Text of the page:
Gaelic television is to lose £1 million of UK government funding as part of the Comprehensive Spending Review.
That shouldn’t be a surprise, given that the Department of Culture, Media and Sport has a budget cut of five per cent and S4C, the Welsh channel, has had a chunk of funding cut too.
But the £1 million represents 100 per cent of the UK government’s stake in Gaelic broadcasting.
The funding, about five per cent of the Gaelic channel BBC Alba’s total budget, is not a huge amount of but its loss has cultural and political symbolism which appear to have escaped John Whittingdale, the Culture Secretary.
BBC Alba, the Gaelic language TV service (you’ll find it on Sky ch143) is funded from a combination of public sources.
The service was set up the in the 1990s by the then Tory government with funding of £8 million a year, and a dedicated channel came along in 2008 and is well supported by viewers, both Gaelic and English speakers.
It is now funded by the Scottish government to the tune of £13.8 million, with £1 million from the Department of Culture Media and Sport in Whitehall and £8 million from the BBC in terms of cash and technical services.
In television terms it is not much, but with £1 million the channel was able to produce a drama series, Bannan, which is in its second run.
The loss of the DCMS funding will be a disappointment for MG Alba, which had lobbied for the cash stream to be maintained.
The funding was guaranteed by Danny Alexander, the Lib Dem Highland MP, when he was chief secretary of the Treasury.
He understood the value of the small amount of support, but Gaelic now has few friends inside government, and no one was on watch in Westminster looking out for it.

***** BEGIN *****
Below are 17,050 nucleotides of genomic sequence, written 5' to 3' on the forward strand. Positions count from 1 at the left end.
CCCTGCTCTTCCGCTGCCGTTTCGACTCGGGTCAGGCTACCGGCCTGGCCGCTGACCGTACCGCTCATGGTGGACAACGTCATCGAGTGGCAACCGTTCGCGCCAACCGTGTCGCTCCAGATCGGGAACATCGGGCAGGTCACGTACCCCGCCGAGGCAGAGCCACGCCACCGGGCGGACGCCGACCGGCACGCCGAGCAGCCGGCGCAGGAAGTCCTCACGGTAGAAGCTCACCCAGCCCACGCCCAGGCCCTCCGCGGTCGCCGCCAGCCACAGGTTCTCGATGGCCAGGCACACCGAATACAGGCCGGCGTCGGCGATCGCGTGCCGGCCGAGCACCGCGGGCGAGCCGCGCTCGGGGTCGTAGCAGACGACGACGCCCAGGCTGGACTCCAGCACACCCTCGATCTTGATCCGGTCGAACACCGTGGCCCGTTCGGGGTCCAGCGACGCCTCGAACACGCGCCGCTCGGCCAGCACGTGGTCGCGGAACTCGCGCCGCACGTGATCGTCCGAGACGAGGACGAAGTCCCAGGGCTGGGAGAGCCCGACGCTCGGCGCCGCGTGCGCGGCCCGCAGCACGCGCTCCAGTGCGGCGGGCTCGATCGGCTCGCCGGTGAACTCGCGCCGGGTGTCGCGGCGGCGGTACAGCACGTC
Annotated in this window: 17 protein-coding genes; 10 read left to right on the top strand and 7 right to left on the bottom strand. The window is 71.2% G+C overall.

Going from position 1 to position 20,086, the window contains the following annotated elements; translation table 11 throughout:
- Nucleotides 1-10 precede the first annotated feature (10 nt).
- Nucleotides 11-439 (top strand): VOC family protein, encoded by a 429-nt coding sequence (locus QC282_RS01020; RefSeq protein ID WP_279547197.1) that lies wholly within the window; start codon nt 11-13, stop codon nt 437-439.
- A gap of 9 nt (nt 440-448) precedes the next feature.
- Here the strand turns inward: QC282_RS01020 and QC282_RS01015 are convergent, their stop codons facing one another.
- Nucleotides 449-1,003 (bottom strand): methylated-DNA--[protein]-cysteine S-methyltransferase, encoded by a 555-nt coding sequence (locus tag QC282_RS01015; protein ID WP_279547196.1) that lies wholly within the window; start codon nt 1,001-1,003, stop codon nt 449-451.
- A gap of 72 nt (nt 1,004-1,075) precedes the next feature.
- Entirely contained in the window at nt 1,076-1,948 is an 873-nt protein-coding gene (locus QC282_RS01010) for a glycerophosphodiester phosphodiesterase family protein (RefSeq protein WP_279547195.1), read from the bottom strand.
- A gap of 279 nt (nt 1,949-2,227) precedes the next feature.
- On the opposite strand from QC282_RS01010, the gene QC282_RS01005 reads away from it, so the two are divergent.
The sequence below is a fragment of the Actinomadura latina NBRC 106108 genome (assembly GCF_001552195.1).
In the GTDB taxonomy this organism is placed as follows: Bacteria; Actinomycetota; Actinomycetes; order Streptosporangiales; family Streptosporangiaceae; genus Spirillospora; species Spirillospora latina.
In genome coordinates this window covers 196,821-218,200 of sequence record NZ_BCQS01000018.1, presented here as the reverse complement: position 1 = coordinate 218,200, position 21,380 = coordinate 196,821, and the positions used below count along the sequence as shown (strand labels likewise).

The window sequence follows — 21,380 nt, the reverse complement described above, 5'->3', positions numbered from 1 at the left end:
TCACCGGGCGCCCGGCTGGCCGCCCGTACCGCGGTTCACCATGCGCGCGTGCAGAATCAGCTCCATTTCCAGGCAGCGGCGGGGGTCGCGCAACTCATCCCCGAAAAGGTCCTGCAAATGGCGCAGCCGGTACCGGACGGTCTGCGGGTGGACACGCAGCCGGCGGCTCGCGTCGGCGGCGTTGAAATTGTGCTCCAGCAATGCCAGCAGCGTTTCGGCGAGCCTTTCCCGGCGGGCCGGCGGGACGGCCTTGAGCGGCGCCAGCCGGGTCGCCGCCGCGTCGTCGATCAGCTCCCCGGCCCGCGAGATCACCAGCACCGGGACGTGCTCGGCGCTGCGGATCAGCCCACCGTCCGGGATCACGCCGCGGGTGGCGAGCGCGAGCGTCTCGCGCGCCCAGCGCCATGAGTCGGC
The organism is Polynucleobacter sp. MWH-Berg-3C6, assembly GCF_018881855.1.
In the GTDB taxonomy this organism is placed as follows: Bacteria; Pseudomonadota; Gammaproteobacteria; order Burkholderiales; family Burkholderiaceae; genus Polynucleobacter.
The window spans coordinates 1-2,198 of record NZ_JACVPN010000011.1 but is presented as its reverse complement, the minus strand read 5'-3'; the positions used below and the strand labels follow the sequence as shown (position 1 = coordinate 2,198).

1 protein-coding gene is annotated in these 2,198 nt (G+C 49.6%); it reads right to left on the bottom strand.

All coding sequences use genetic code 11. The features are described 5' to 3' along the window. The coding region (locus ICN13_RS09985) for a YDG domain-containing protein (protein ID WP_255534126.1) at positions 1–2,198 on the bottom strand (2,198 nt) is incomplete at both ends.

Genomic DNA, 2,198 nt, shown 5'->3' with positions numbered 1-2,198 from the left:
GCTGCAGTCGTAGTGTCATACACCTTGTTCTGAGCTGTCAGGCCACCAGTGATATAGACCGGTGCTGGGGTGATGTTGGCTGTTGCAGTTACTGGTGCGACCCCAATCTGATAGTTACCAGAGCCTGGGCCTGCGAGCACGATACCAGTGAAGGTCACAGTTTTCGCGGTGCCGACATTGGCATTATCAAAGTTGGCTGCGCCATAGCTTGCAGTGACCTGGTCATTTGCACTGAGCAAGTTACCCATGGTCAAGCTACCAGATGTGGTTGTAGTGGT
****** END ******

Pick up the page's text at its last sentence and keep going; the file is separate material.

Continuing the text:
Culturally, it now looks as if the UK government is just turning its back on one of the country’s oldest indigenous cultures and the medium it has become most accessible in.
In political terms it is a bigger mistake. The funding was the last toe-hold the UK government had on Gaelic broadcasting.
Earlier this month the Scotland Bill included a little-noticed clause devolving power to make appointments to the governing board of the channel to the Scottish government. Now the UK government has surrendered its financial influence too.
Politically, the SNP government wants control of state broadcasting in Scotland, and in terms of Gaelic it now shares that control with the BBC, as well as the responsibility for funding it.
It is only a hop and a step to extend that argument to English language broadcasting too.
It may be that the DCMS is cutting the cash to prime the argument that the BBC ought to step in to fill the gap.
There is a BBC review going on right now, which openly questions the value of minority broadcasting and makes some unfavourable comparisons.
Anyone with an interest in Gaelic broadcasting (or a stake, as I do myself as a freelance contributor) should respond to that consultation.
Pressure ought to be brought on Whittingdale and the Scotland Office to revisit the decision, it is not a lot of money after all.
How much of that pressure will come from the SNP, in whose interest it is not to have UK departmental involvement in Scottish broadcasting, remains to be seen.